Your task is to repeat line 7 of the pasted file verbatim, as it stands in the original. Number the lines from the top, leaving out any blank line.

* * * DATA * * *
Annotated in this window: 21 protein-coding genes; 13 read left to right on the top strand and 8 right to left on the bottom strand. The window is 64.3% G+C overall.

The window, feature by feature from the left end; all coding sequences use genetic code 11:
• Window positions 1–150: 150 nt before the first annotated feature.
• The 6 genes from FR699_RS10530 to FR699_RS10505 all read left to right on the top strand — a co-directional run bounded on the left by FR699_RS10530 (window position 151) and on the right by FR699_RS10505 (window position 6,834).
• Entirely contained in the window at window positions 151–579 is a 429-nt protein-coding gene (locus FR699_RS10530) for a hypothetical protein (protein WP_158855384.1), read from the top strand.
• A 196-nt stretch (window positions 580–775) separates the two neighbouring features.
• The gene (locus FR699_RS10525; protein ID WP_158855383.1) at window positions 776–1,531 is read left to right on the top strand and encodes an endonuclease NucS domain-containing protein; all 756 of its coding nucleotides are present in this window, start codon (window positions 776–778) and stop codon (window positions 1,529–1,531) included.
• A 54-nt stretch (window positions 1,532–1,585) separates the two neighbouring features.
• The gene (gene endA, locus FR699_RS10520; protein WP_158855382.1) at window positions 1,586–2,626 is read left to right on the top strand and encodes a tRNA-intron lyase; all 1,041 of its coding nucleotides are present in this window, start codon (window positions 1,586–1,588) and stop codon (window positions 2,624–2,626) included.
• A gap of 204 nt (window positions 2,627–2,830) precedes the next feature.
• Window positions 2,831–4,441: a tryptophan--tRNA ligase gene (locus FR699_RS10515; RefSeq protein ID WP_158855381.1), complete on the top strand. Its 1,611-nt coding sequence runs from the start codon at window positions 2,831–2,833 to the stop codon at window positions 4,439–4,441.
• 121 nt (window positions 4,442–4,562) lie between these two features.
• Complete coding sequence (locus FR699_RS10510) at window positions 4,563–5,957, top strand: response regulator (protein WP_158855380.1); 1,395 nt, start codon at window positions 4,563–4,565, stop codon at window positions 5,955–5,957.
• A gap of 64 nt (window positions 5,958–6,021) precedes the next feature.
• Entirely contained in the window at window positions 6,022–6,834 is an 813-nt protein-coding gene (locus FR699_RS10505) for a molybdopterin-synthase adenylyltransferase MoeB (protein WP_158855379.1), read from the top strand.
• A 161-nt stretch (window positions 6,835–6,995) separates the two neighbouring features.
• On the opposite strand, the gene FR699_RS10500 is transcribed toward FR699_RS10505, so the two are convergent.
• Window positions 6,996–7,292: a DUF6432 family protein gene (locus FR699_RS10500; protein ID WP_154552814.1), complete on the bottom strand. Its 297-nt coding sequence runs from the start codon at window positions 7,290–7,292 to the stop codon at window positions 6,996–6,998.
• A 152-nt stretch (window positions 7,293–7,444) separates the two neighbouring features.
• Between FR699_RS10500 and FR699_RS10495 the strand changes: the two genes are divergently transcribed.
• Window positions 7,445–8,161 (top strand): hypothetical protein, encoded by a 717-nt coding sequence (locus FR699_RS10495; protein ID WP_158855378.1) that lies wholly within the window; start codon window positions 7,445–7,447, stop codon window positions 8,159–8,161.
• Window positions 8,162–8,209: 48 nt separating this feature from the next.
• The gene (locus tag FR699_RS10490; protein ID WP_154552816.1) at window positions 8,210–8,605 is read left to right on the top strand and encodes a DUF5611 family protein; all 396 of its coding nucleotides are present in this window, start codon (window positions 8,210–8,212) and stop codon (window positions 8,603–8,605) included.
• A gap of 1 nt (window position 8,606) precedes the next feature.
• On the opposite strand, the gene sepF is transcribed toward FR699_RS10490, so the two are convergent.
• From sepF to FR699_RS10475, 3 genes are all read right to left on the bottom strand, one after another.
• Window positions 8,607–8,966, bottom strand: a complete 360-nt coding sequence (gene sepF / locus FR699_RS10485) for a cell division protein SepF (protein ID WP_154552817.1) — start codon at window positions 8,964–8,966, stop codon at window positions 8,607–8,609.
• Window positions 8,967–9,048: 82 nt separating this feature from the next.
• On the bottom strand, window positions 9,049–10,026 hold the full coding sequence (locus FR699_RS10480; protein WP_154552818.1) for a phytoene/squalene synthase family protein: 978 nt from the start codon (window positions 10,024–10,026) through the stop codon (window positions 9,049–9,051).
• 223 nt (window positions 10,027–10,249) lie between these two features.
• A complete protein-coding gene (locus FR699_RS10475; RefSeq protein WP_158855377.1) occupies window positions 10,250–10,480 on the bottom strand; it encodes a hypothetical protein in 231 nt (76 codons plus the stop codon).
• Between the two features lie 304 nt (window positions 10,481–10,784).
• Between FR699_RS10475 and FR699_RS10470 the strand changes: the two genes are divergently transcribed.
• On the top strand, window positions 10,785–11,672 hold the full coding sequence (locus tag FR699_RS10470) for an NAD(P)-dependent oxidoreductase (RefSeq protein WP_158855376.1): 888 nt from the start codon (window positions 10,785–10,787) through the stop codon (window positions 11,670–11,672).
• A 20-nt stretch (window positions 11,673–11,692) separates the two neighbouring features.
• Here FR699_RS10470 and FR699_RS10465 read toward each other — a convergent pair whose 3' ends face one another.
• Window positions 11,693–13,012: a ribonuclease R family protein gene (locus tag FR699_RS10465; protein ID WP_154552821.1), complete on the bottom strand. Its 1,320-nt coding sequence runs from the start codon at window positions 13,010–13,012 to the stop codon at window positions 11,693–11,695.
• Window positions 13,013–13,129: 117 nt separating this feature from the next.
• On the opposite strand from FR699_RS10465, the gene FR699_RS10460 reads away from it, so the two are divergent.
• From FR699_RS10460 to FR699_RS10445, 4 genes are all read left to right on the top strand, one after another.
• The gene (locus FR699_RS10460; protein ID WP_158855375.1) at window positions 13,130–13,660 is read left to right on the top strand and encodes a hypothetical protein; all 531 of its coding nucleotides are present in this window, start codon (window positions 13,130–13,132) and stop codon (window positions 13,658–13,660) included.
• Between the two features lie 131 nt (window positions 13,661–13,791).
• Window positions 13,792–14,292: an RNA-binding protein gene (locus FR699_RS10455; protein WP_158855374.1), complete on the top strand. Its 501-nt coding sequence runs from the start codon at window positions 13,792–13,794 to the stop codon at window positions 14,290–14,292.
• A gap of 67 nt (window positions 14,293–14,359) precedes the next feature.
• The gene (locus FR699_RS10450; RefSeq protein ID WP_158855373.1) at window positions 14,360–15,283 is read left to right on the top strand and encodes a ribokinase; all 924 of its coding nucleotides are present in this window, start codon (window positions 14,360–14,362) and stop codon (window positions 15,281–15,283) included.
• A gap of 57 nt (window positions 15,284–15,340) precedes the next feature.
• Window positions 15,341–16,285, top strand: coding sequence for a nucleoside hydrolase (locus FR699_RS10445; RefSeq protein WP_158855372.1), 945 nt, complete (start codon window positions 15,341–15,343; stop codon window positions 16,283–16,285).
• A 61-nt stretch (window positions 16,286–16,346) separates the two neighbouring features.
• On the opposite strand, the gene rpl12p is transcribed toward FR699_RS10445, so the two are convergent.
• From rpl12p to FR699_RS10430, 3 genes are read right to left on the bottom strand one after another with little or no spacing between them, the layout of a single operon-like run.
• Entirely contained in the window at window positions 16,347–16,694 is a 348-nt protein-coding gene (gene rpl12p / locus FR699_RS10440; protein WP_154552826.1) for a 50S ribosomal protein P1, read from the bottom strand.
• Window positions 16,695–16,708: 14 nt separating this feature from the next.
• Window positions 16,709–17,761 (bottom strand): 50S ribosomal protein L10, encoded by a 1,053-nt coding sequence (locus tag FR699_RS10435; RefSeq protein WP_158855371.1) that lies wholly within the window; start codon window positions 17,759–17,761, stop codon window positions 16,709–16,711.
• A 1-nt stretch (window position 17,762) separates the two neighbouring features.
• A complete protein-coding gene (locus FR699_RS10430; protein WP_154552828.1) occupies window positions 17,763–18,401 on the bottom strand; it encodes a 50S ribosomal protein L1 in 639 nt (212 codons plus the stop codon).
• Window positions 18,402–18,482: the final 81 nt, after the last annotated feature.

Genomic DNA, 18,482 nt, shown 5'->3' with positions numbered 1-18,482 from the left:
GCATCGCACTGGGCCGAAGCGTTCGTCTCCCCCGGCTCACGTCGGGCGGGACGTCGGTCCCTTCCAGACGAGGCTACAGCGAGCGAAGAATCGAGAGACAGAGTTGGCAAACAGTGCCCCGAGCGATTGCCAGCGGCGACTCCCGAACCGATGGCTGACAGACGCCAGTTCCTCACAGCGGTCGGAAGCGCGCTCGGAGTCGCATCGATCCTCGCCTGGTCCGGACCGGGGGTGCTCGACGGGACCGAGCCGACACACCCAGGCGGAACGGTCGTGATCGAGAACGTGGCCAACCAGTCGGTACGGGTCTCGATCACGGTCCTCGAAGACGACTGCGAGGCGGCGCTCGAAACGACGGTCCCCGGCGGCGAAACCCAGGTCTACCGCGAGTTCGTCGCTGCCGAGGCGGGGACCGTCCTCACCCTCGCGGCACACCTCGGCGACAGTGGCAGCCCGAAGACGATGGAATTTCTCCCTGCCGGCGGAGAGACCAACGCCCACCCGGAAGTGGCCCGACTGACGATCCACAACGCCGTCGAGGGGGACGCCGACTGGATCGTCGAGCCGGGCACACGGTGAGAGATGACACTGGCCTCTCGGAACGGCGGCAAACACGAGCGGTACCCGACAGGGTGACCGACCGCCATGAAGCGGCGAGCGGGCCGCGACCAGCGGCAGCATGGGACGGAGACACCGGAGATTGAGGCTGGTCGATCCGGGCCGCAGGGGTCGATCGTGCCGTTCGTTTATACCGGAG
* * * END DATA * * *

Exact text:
• The gene (locus FR699_RS10525; protein ID WP_158855383.1) at window positions 776–1,531 is read left to right on the top strand and encodes an endonuclease NucS domain-containing protein; all 756 of its coding nucleotides are present in this window, start codon (window positions 776–778) and stop codon (window positions 1,529–1,531) included.